Later, while taking a break, we discover a baby copperhead about 9 inches long coiled right in the midst of our set-up. babies, of course, are the worst due to their tendency to completely drain all venom into the victim during a bite. We dispatch our unwelcome guest after a round of photos and more smokes all around are called for to steady jazzed nerves.

Cindy gets on rock, as does the Curmudgeon and Mike D , who aced the first and second rappels like an old hand and proceeds to climb in the same manner, crimping small holds and stepping high in work boots.

An awesome afternoon hike out through a sunlit forest along a rushing stream, dozens of songbirds filling the air with music as butterflies dip and soar through the mountain laurel and rhododendron. We crack cold Stellas and enjoy a few moments of conversation and recounting before the needs of home and pet ownership call our friends away and we head back to camp and dinner.

Friday, May 20, 2011

Another adventure afternoon

Spent yesterday morning clearing trail and pruning around camp while Cindy ran into nearby Petersburg on errands. High broken clouds brought morning sun and soft breezes to our rain-beseiged little camp, a welcome change after a week of daily storms and precipitation. Tiny maples, red and white and chesnut oaks, lady slipper and sassifrass glistened with drops of moisture along the forest floor, spiderwebs spun to diamond in an instant of dewfall, the rich smell of the growing, ancient forest heavy as the mist that swirled in the shafts of sunlight. Stone and concrete foundations peek through leaf and brush derelict ships in a leafy sea, and a shattered length of beam slowly sinks into the earth under a burden of multicolored fungus and moss.

Cindy returns from town with a proud smile and a new inspection sticker, and we grab a quick lunch and head over to the rim in search of the afternoon's latest adventure.

After some wandering and peering, we locate the top of an old trad line of mine, a ground-up indulgence that proved interesting in the short section of crack just above mid-height. A complex anchor and a brief battle with some hanging deadfall and the resultant brush see us in place on a ledge about 20' above the game trail that winds along the bottom of the cliff. The route is partially wet but clean and we set about beating ourselves silly on the steep crack moves up a sharp dihedral (corner) to the awkward exit at the roof, which brings you out of the wetness and onto the shoulder, an easy stemming scramble up a steep slot to the anchors.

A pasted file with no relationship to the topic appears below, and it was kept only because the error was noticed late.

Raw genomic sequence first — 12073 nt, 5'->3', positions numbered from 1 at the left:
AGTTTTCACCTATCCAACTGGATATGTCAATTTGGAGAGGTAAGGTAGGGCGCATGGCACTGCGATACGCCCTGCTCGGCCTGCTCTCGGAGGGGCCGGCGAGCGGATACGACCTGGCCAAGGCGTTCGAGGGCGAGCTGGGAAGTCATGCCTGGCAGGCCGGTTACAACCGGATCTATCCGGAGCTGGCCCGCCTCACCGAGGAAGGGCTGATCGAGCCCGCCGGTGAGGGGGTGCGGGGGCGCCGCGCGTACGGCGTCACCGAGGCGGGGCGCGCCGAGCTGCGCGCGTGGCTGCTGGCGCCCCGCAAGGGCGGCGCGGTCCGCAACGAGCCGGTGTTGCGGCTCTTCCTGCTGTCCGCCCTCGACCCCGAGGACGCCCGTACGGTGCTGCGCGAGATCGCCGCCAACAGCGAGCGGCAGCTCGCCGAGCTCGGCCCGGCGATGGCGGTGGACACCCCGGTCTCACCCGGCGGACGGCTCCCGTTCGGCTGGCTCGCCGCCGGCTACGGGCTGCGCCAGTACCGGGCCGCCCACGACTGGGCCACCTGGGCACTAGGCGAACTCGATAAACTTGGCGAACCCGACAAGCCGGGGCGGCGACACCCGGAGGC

Easier said than done.

Cindy makes a mighty effort at the onsight TR, but wet rock and lots of recent weather-related downtime conspire to send her swinging into space. I am impressed by her determination when we trade places and I grunt through the moves more by dint of brute strength and bullheaded stupidity than finesse and superior skill. The line is a sweet bit of coner and crack, but the crack is wide even for my slablike hands, and the face around it is slightly overhanging.

I lower, and Cindy has another go of it, but a banged elbow ona blown chicken-wing jam takes her last reserves and we lower off to make the quick hike back up and around to the anchors. New "No Trespassing" signs remind me of the landowner's story of a recent burglary, and I am again very glad for having acquired and maintained both climbing access and good relations with these folks so many years ago.

Top anchors and gear are soon retrieved, cold adult beverages are soon acquired, and less than an hour later we are settling in to enjoy another fine pasta dinner and an evening of birdsong and forest breezes.

Tuesday, May 17, 2011

Adventure, Incorporated

Took advantage of the break in showers yesterday morning to run errands and then hit the crag. Cindy and I took light recon packs and rapped down a vegetated 30m cliff in the north end of Germany Valley. The line was composed of a series of ledges, faces, corners and chimneys to reach the steep slope at the bottom, adjacent to a harder climb called "The Fall of Innennin", a technical 5.10 mixed line which I hope to put the First Ascent on someday soon, Lord willin and the rain stops a-fallin'.